New monkey species discovered in the Congo forest
To locals, this cool monkey is known as a lesula – it also goes by the names kifula and tou – but to a team of researchers from the Democratic Republic of Congo and the United States, it’s the world’s newest monkey species.
Unique to the DRC and discovered rather serendipitously – the first lesula researchers spotted was actually a young girl’s wandering pet – they’re defined by their blonde, grizzled manes and join a genus of vibrantly coloured monkeys more commonly known as the guenons.
Researchers have given the medium-sized, slender monkey the formal name, Cercopithecus lomamiensis, after the river that marks the edge of their habitat in the Lomami basin.
The lesula calls home a portion that’s roughly 17,000 square kilometres in size – about as big as Lake Ontario – and it’s also teeming with several other known species of guenons.
“You can walk in the forest, look up in a fruit tree and find at least three different species – even on the same branch – eating,” Kate Detwiler, study co-author and anthropologist at Florida Atlantic University in the United States, told Science-Fare.com. “They’ve figured out a way to divide themselves ecologically enough that they can coexist, but somehow not outcompete each other.”
The lesula may hang out in the trees, but researchers say part of their evolutionary success story may be that they’ve learned to venture down from them – they believe it was part of ours.
“We’re not sure what the environmental pressure was, but, it’s down eating the herbaceous vegetation that’s on the forest floor,” she said.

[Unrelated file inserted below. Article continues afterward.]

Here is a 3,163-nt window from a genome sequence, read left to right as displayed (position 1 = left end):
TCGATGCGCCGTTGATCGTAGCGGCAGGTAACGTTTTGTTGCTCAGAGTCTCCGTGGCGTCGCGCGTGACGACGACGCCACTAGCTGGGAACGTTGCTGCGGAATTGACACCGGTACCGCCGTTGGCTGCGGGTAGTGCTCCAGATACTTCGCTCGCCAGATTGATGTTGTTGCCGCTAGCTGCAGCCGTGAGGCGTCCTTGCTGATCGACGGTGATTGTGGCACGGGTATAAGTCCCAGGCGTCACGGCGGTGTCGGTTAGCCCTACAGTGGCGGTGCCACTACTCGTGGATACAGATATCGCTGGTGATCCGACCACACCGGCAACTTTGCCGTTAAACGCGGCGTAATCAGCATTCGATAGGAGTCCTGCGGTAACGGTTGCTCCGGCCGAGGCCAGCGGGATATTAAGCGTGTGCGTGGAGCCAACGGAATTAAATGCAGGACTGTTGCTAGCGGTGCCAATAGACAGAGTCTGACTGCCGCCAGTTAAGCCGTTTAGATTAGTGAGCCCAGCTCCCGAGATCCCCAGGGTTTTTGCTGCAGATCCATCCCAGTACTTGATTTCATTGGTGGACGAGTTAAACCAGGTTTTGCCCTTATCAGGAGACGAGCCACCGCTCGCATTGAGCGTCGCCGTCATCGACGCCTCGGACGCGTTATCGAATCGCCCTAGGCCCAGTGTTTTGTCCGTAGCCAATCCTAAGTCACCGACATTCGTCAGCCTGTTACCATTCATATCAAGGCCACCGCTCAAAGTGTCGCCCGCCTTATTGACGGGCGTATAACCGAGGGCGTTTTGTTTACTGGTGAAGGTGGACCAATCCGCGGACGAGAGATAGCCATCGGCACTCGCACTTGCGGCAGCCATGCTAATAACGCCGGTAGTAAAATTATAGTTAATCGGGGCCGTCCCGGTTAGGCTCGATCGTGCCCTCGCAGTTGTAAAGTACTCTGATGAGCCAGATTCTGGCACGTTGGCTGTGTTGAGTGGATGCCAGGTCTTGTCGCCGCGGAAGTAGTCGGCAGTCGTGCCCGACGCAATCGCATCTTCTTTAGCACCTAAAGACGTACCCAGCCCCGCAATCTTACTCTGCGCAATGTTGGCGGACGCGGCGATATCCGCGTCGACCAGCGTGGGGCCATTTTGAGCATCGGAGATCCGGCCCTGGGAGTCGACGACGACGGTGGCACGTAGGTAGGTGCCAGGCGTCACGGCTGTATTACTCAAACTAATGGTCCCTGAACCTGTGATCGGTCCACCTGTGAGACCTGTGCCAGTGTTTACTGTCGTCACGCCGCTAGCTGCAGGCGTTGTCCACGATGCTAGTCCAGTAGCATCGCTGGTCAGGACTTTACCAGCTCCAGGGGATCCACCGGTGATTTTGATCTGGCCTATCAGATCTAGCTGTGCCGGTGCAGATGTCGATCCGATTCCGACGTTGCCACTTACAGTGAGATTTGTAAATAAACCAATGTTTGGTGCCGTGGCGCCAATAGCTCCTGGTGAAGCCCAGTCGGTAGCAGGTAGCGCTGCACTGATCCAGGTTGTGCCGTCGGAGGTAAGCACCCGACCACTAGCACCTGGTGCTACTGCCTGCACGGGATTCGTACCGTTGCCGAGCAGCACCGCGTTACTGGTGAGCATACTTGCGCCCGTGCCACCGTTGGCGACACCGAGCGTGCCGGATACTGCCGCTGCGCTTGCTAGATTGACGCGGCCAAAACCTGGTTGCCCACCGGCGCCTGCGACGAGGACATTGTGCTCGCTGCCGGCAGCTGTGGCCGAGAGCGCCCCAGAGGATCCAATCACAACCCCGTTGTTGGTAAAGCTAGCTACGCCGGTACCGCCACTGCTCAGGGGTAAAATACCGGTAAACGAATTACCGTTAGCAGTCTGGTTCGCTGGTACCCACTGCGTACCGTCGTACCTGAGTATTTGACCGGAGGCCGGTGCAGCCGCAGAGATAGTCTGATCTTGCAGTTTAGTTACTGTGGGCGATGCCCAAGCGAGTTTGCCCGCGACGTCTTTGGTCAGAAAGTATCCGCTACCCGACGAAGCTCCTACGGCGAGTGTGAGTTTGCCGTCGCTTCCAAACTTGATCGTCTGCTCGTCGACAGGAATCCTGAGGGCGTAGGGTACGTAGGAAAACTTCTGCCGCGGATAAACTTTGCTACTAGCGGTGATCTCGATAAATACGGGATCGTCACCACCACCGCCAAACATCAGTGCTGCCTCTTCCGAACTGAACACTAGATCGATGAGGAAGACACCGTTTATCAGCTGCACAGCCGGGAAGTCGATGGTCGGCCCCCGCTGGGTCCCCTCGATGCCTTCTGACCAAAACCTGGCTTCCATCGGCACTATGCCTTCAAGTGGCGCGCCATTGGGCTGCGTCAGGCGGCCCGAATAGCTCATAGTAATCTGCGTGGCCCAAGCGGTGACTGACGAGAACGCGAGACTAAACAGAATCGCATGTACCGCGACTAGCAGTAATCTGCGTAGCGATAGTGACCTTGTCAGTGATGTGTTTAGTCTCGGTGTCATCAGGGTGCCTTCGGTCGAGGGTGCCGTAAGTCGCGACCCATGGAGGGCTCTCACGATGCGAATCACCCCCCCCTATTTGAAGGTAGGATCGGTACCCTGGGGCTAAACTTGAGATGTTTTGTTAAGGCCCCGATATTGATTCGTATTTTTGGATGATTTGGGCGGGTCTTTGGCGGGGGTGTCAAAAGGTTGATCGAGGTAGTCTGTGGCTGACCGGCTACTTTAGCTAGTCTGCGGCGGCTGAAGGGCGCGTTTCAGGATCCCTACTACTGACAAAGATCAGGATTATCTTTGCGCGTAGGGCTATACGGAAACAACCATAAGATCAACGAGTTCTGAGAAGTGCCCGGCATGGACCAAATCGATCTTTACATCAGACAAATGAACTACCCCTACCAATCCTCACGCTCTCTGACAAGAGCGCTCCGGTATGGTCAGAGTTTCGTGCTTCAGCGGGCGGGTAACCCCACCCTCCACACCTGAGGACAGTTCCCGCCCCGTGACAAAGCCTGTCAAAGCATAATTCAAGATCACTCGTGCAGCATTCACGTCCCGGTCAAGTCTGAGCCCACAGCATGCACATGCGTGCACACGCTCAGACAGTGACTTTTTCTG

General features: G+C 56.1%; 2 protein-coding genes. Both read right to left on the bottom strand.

When researchers analyzed a portion of lesula DNA to confirm it was a new species, they found its closest relative’s actually the owl-faced monkey, a species that lives more than 50 kilometres away and across two rivers – the Lomami and Congo.
Like the lesula, it’s learned to take advantage of the spoils on the forest floor and it seems the only thing they really share with them visually, is their bright blue bum – scientists call it the perineum.
“When the forest was expanding and contracting – possibly during the different ice ages in the Pleistocene – pockets of forest separated populations for a long enough time that they diverged,” Detwiler said.
They estimate the two monkeys split approximately two million years ago and researchers say the forest boundaries may have been particularly responsive to a changing climate.
“In parts of the forest, the base is this white sand and it doesn’t produce a productive habitat for a lot of species,” Detwiler said. “It’s this area where they have to get through – or get around – to get to the good eating forest.”
Since splitting from their closest relative, the skeleton of the lesula has changed too – a third indication that it’s a unique species. In addition to having larger eye sockets than the owl-faced monkey, researchers say the lesula also has several teeth, in both the front and back of the mouth, that are larger too.
As soon as the lesula was found to be a new species, it was added to the list of protected animals in the DRC, along with the bonobo and elephant.
The study’s lead author and conservation biologist with the Lukuru Wildlife Research Foundation, John Hart, told Science-Fare.com this is because bushmeat’s become a commodity – they’ve even identified a crude supply chain to get it from the forest to the city markets.
According to a 2009 report – also by the Lukuru Wildlife Research Foundation – the price of beef, on average, was more than twice the cost of bushmeat. Chicken – the cheapest alternative to bushmeat – was still 40 per cent more expensive than it.
In a region of the world that’s plagued with food security issues, the price makes sense.
“As long as domestic sources of meat are not available or are very expensive – relative to bushmeat – we’re going to see bushmeat continue to be exploited to the very end,” Hart said. “What will save the fauna of the Congo is the development of agriculture and husbandry, so that people have other sources of food.”
The monkey was discovered in a region of the DRC known as TL2 – for the three rivers that cut across it – and since it's only recently opened to researchers, Hart says several creatures are currently being studied to see if they’re new species too.
The new monkey was described in the journal, PLOS ONE.
Check out the full report here.